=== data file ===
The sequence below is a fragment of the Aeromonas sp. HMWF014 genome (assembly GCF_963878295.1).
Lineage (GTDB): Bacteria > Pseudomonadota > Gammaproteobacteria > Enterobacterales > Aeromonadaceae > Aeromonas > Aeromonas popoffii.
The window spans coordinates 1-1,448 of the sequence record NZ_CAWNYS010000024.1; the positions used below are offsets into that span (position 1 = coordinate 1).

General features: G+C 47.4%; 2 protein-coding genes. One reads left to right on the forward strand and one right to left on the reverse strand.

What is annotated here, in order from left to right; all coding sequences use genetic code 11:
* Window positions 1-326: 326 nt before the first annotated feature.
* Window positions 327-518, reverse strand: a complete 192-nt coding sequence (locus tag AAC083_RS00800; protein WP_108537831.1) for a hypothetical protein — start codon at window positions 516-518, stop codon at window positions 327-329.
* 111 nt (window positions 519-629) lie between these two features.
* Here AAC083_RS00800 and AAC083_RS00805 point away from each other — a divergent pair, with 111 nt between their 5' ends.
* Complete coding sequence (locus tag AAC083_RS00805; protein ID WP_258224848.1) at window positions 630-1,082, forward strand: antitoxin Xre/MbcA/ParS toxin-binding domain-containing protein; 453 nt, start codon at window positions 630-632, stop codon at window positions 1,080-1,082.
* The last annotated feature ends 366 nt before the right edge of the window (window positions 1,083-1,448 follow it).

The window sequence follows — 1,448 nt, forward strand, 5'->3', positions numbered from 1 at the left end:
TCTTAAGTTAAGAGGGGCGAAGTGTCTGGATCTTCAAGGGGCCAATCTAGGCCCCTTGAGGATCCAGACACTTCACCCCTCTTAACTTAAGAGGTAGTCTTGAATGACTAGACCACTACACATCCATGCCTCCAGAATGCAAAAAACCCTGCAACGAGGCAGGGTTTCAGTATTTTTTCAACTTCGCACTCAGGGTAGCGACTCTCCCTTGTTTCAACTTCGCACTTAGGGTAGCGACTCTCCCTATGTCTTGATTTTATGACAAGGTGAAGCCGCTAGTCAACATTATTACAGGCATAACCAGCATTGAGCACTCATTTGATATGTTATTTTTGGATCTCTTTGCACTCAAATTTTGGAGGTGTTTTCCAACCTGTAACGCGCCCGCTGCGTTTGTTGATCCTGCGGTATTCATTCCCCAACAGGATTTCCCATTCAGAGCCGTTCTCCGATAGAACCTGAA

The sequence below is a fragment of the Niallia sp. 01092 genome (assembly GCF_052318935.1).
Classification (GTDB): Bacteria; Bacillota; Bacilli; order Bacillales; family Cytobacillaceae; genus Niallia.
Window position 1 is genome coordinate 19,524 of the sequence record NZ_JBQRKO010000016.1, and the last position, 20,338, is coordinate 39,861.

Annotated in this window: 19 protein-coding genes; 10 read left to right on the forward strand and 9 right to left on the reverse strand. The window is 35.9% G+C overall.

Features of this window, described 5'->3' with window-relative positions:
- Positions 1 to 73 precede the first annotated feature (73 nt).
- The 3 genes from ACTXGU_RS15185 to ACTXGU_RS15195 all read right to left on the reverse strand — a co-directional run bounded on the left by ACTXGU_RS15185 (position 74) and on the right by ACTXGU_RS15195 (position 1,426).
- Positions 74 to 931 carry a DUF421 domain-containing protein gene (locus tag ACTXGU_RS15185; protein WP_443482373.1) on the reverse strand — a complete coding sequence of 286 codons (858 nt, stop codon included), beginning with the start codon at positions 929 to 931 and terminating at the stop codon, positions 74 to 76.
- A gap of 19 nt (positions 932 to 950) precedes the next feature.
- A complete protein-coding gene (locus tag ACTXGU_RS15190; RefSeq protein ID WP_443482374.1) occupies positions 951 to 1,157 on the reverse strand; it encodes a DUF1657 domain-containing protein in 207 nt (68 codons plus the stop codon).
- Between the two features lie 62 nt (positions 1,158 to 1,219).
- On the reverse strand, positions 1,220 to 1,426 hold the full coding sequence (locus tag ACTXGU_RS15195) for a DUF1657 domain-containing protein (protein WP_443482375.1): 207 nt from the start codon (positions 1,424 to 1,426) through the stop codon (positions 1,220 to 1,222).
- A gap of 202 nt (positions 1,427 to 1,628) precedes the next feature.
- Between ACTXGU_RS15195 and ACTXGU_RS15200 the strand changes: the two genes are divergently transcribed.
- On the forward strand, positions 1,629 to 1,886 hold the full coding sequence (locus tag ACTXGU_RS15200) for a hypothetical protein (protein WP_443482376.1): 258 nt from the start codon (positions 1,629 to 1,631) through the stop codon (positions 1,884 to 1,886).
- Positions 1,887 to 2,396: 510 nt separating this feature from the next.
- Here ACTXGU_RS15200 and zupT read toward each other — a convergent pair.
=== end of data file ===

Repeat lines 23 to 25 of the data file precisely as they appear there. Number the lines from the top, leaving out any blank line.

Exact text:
- A complete protein-coding gene (locus tag ACTXGU_RS15190; RefSeq protein ID WP_443482374.1) occupies positions 951 to 1,157 on the reverse strand; it encodes a DUF1657 domain-containing protein in 207 nt (68 codons plus the stop codon).
- Between the two features lie 62 nt (positions 1,158 to 1,219).
- On the reverse strand, positions 1,220 to 1,426 hold the full coding sequence (locus tag ACTXGU_RS15195) for a DUF1657 domain-containing protein (protein WP_443482375.1): 207 nt from the start codon (positions 1,424 to 1,426) through the stop codon (positions 1,220 to 1,222).